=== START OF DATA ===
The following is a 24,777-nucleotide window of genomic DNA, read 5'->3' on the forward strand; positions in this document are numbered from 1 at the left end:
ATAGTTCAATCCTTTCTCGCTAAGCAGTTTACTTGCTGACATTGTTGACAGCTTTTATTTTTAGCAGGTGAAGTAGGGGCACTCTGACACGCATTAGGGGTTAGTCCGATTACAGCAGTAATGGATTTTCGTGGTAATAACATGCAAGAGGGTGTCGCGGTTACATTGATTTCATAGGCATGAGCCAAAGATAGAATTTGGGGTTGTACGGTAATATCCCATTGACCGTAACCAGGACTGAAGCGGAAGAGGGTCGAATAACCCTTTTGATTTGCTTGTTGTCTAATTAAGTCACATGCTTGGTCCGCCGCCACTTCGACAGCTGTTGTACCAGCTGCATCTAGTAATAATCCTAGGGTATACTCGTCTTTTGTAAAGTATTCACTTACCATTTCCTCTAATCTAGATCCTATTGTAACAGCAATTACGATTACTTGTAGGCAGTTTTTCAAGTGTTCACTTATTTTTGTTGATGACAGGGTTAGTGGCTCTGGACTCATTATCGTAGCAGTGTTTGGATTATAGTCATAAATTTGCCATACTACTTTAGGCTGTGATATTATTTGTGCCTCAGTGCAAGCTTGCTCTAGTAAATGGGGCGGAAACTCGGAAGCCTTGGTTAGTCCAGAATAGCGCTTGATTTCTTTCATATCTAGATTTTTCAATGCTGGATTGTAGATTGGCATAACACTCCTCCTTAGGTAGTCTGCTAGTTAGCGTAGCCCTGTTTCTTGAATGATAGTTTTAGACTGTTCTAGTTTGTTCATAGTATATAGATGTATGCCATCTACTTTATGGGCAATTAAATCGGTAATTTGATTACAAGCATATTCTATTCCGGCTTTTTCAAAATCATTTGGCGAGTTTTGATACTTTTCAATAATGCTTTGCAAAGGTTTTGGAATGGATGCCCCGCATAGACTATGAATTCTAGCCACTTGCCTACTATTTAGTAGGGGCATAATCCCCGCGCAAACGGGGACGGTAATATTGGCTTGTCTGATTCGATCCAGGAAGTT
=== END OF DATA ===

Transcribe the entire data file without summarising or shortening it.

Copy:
The following is a 24,777-nucleotide window of genomic DNA, read 5'->3' on the forward strand; positions in this document are numbered from 1 at the left end:
ATAGTTCAATCCTTTCTCGCTAAGCAGTTTACTTGCTGACATTGTTGACAGCTTTTATTTTTAGCAGGTGAAGTAGGGGCACTCTGACACGCATTAGGGGTTAGTCCGATTACAGCAGTAATGGATTTTCGTGGTAATAACATGCAAGAGGGTGTCGCGGTTACATTGATTTCATAGGCATGAGCCAAAGATAGAATTTGGGGTTGTACGGTAATATCCCATTGACCGTAACCAGGACTGAAGCGGAAGAGGGTCGAATAACCCTTTTGATTTGCTTGTTGTCTAATTAAGTCACATGCTTGGTCCGCCGCCACTTCGACAGCTGTTGTACCAGCTGCATCTAGTAATAATCCTAGGGTATACTCGTCTTTTGTAAAGTATTCACTTACCATTTCCTCTAATCTAGATCCTATTGTAACAGCAATTACGATTACTTGTAGGCAGTTTTTCAAGTGTTCACTTATTTTTGTTGATGACAGGGTTAGTGGCTCTGGACTCATTATCGTAGCAGTGTTTGGATTATAGTCATAAATTTGCCATACTACTTTAGGCTGTGATATTATTTGTGCCTCAGTGCAAGCTTGCTCTAGTAAATGGGGCGGAAACTCGGAAGCCTTGGTTAGTCCAGAATAGCGCTTGATTTCTTTCATATCTAGATTTTTCAATGCTGGATTGTAGATTGGCATAACACTCCTCCTTAGGTAGTCTGCTAGTTAGCGTAGCCCTGTTTCTTGAATGATAGTTTTAGACTGTTCTAGTTTGTTCATAGTATATAGATGTATGCCATCTACTTTATGGGCAATTAAATCGGTAATTTGATTACAAGCATATTCTATTCCGGCTTTTTCAAAATCATTTGGCGAGTTTTGATACTTTTCAATAATGCTTTGCAAAGGTTTTGGAATGGATGCCCCGCATAGACTATGAATTCTAGCCACTTGCCTACTATTTAGTAGGGGCATAATCCCCGCGCAAACGGGGACGGTAATATTGGCTTGTCTGATTCGATCCAGGAAGTT